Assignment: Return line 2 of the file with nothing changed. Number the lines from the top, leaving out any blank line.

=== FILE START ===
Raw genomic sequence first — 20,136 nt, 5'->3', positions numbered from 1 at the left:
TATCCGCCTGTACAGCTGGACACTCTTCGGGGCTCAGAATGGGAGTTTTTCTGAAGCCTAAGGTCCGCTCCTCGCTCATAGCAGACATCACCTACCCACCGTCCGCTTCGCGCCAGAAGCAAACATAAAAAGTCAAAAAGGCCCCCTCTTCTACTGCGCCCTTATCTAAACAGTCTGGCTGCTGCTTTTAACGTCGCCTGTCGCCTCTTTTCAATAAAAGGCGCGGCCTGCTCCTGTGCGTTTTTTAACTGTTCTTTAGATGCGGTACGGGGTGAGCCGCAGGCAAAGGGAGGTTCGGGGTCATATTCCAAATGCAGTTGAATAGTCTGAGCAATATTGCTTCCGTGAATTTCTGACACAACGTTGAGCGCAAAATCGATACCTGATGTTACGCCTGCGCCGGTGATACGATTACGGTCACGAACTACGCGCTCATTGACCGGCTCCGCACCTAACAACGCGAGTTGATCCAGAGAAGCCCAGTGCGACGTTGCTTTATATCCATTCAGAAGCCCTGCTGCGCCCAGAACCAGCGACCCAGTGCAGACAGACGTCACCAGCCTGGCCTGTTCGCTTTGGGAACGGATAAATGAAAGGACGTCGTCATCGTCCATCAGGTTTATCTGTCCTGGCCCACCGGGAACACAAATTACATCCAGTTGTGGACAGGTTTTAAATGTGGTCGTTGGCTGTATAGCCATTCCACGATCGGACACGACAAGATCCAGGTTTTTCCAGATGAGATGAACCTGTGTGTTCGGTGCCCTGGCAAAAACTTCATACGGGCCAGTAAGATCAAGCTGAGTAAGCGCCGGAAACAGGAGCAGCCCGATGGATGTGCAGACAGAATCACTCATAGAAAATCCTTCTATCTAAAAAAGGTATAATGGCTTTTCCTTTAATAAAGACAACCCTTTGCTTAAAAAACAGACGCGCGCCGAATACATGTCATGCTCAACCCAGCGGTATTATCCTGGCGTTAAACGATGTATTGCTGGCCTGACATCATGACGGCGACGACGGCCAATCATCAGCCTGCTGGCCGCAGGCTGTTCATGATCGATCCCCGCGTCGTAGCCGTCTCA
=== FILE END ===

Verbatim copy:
TATCCGCCTGTACAGCTGGACACTCTTCGGGGCTCAGAATGGGAGTTTTTCTGAAGCCTAAGGTCCGCTCCTCGCTCATAGCAGACATCACCTACCCACCGTCCGCTTCGCGCCAGAAGCAAACATAAAAAGTCAAAAAGGCCCCCTCTTCTACTGCGCCCTTATCTAAACAGTCTGGCTGCTGCTTTTAACGTCGCCTGTCGCCTCTTTTCAATAAAAGGCGCGGCCTGCTCCTGTGCGTTTTTTAACTGTTCTTTAGATGCGGTACGGGGTGAGCCGCAGGCAAAGGGAGGTTCGGGGTCATATTCCAAATGCAGTTGAATAGTCTGAGCAATATTGCTTCCGTGAATTTCTGACACAACGTTGAGCGCAAAATCGATACCTGATGTTACGCCTGCGCCGGTGATACGATTACGGTCACGAACTACGCGCTCATTGACCGGCTCCGCACCTAACAACGCGAGTTGATCCAGAGAAGCCCAGTGCGACGTTGCTTTATATCCATTCAGAAGCCCTGCTGCGCCCAGAACCAGCGACCCAGTGCAGACAGACGTCACCAGCCTGGCCTGTTCGCTTTGGGAACGGATAAATGAAAGGACGTCGTCATCGTCCATCAGGTTTATCTGTCCTGGCCCACCGGGAACACAAATTACATCCAGTTGTGGACAGGTTTTAAATGTGGTCGTTGGCTGTATAGCCATTCCACGATCGGACACGACAAGATCCAGGTTTTTCCAGATGAGATGAACCTGTGTGTTCGGTGCCCTGGCAAAAACTTCATACGGGCCAGTAAGATCAAGCTGAGTAAGCGCCGGAAACAGGAGCAGCCCGATGGATGTGCAGACAGAATCACTCATAGAAAATCCTTCTATCTAAAAAAGGTATAATGGCTTTTCCTTTAATAAAGACAACCCTTTGCTTAAAAAACAGACGCGCGCCGAATACATGTCATGCTCAACCCAGCGGTATTATCCTGGCGTTAAACGATGTATTGCTGGCCTGACATCATGACGGCGACGACGGCCAATCATCAGCCTGCTGGCCGCAGGCTGTTCATGATCGATCCCCGCGTCGTAGCCGTCTCA